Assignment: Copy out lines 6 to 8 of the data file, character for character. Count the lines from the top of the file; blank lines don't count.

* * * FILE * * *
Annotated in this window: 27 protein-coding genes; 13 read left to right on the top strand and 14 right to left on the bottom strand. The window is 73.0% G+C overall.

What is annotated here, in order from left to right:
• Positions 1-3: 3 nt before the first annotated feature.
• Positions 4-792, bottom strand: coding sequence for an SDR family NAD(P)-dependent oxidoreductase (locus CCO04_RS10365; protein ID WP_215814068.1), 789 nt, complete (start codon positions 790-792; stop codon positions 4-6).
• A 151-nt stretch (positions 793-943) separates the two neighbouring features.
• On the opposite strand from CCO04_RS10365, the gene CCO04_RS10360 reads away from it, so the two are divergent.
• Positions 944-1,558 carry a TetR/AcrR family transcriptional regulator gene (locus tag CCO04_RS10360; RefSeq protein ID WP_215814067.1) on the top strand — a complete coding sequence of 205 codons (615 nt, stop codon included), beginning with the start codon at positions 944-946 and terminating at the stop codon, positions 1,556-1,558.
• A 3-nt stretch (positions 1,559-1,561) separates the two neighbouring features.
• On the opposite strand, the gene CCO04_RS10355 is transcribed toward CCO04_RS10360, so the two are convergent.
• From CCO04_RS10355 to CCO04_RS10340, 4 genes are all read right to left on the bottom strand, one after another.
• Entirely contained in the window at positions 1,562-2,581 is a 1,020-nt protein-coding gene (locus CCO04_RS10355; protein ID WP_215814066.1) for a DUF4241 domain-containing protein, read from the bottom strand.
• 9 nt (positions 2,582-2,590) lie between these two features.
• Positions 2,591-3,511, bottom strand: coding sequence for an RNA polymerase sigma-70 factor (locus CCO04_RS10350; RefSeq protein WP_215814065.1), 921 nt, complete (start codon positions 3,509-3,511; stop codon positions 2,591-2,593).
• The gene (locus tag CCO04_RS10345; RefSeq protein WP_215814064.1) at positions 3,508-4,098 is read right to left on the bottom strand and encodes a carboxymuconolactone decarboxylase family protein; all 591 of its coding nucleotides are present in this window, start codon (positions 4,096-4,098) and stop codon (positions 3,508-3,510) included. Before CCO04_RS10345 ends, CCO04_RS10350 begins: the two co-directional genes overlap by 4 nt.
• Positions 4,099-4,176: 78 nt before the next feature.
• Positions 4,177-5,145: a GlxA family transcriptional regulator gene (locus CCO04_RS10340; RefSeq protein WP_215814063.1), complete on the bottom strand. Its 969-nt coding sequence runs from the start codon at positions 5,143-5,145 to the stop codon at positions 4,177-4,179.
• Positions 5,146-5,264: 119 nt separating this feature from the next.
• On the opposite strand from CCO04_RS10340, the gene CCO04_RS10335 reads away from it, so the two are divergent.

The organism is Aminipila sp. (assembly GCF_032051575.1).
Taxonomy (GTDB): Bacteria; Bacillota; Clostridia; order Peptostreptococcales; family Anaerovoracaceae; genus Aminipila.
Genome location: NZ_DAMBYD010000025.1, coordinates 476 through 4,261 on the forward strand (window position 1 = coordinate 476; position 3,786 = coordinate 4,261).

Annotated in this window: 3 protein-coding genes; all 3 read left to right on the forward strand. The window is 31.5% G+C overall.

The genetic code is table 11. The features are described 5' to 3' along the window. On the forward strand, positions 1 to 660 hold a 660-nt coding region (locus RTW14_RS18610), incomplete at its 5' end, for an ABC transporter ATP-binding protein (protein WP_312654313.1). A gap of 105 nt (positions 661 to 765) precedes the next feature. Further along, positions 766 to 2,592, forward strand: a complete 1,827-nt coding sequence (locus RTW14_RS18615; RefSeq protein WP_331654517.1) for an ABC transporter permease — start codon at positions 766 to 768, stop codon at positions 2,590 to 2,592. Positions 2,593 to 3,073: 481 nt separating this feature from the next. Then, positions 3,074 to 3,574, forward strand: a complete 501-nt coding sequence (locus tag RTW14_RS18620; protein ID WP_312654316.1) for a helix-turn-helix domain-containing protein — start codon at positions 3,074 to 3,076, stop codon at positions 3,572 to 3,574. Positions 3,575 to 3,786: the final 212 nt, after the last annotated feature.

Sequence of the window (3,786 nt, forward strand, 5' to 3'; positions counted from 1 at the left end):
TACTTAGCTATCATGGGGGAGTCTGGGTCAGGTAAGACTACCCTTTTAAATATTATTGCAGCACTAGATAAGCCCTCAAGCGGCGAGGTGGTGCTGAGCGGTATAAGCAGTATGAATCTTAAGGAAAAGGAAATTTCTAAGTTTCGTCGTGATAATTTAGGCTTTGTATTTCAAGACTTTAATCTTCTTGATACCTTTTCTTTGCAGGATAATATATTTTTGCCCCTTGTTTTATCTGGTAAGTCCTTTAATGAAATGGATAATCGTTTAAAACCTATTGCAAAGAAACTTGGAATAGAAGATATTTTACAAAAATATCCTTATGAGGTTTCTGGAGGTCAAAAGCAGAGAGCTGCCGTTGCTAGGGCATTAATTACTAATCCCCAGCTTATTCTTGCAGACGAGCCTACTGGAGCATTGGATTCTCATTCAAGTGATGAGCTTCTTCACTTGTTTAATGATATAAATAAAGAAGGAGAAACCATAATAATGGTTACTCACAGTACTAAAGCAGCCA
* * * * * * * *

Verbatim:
• On the opposite strand from CCO04_RS10365, the gene CCO04_RS10360 reads away from it, so the two are divergent.
• Positions 944-1,558 carry a TetR/AcrR family transcriptional regulator gene (locus tag CCO04_RS10360; RefSeq protein ID WP_215814067.1) on the top strand — a complete coding sequence of 205 codons (615 nt, stop codon included), beginning with the start codon at positions 944-946 and terminating at the stop codon, positions 1,556-1,558.
• A 3-nt stretch (positions 1,559-1,561) separates the two neighbouring features.